What Keeps You From Creating?
This month we wrap up the 2016 accountability groups, and in our last session we’ve seen clear evidence of participants who have increased their ability to stay clear and focused on their creative endeavor. It’s been a great experience to share the large successes as well as the small set-backs with a group of people committed to their creative life. That’s what we do at LifeArt Studio—help people increase creative energy, focus, and performance. In this process, we return again and again to three core principles.
- Lifestyle design. Many things contribute to constructing a happy, productive, creative life. Learn to structure your home, your work-space, your calendar, your schedule so that you can experience what is meaningful to you.
- Habits of mind. Identify the attitudes and beliefs (conscious and unconscious) that keep you from feeling good, being creative, or moving forward in an area of life.
- Skill set. Hone the necessary knowledge and skills to perform or produce your creative desires.
What does an accountability group do?
The purpose of an accountability group is to help you stay focused on all three of these arenas, to get help where you see weaknesses, and to be reminded to stay dedicated to the process.
We are adding two new accountability groups to our 2017 offerings, and you might be a good candidate to join us. To determine if such an experience is right for you, I offer a very quick overview of 9 factors we have found that keep many from moving forward with an idea, a relationship, a project, or creative endeavor.
In exploring these 9 avoidance tactics, participants have improved the discipline, the focus, the energy, the resilience, and the grit it takes to stay with a project for a significant amount of time. See if anything on this list is an issue in your creative life, and if so, think about joining us in January.
9 Factors That Contribute to Avoiding Your Creative Work
- Level of Urgency. Most people say that they are more productive when they have a deadline to meet. It creates urgency. If you’re working on a project or “thinking” about working on a project and the months (even years) are dragging by, this factor might be holding you back.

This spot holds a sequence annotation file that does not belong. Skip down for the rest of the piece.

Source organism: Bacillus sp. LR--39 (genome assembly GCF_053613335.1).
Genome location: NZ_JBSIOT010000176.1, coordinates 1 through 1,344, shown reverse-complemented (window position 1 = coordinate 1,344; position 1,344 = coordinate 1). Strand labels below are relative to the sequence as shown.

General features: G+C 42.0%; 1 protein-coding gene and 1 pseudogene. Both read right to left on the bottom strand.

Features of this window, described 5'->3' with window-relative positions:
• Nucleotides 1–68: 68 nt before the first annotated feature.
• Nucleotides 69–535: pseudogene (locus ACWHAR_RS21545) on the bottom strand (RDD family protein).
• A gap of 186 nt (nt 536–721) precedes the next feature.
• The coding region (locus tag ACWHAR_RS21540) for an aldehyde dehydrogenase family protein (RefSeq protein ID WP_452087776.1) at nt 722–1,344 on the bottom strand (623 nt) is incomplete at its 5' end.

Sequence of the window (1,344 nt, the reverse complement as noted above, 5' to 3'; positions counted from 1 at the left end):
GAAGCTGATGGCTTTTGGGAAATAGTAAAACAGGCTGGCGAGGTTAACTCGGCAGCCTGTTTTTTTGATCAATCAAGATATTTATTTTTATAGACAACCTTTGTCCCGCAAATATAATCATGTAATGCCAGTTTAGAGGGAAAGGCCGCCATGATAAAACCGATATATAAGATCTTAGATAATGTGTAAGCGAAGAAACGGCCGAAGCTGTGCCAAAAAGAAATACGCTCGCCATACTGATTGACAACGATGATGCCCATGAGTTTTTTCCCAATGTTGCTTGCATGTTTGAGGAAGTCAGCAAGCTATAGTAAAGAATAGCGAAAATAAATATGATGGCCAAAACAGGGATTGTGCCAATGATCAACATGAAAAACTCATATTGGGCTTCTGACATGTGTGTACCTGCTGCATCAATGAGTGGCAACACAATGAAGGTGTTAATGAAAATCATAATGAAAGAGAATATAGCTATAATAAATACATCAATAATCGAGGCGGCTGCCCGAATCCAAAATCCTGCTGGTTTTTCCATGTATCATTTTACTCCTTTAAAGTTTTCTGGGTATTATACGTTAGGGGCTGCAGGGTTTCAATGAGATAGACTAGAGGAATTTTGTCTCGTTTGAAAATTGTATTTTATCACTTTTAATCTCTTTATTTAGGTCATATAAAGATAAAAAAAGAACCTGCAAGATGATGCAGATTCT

- Perception of Competence. We all face that inner critic: “I’m just not good enough to do this project. I’m weak, undisciplined, lacking in drive.” This is a common story we tell ourselves to avoid doing the work. (And it has to stop.)
- Attention to “create-space.” Have you created the appropriate space and condition under which to create? A place to write, a studio to paint in, a place to meditate, a dedicated space for your materials. And then, have you marked a time on your calendar to actually get to this “create-space” regularly?
- Level of Fear/Resistance. This is the big one. “I’m just not good enough. What will people think? It’s too hard. No one will like what I’m making, anyway.” In an accountability group, we find the “assignment” that hides underneath the resistance.
- Connection to Mission. “What am I doing? What do I believe in? How am I serving? What is my purpose here? “ These are huge questions, but we find they surface regularly in accountability groups. Research shows that intentions and goals that are connected to our higher mission will be easier to accomplish than activities that are tangential or even antithetical to our core mission.
- Levels of Support, Encouragement, Necessity. Who is your team? Who has your back? Who really cares about your success and accomplishment? Find your tribe and let them give you what you need.
- Monkey Mind. There is no denying that regularly quieting the chatter-y mind will increase your capacity for living and creating more happily and productively. (We have the data to prove it!)
- Believing you are the “maker” instead of the “instrument.” Sometimes, we suffer because we believe it is our job to handle everything. Well. . . that’s pretty much impossible. Practicing surrender is one of the highest skills a creative can cultivate.
- Showing the Work. It’s amazing what happens when you muscle up the courage to show your efforts to an audience—a friend, your colleagues, or your accountability group. When you see the care, the attention, the respect, the admiration that others give you when you have been willing to offer a small part of yourself to them, everything changes for you as an artist. You take baby steps. You build confidence. You go back to the drawing board. You revise or re-work. You show the work again, and again, and again. It makes you better, and better, and better. It makes others better, too. It’s all good.
Join us in January and see what can happen to your creative living. You can contact me here for more information.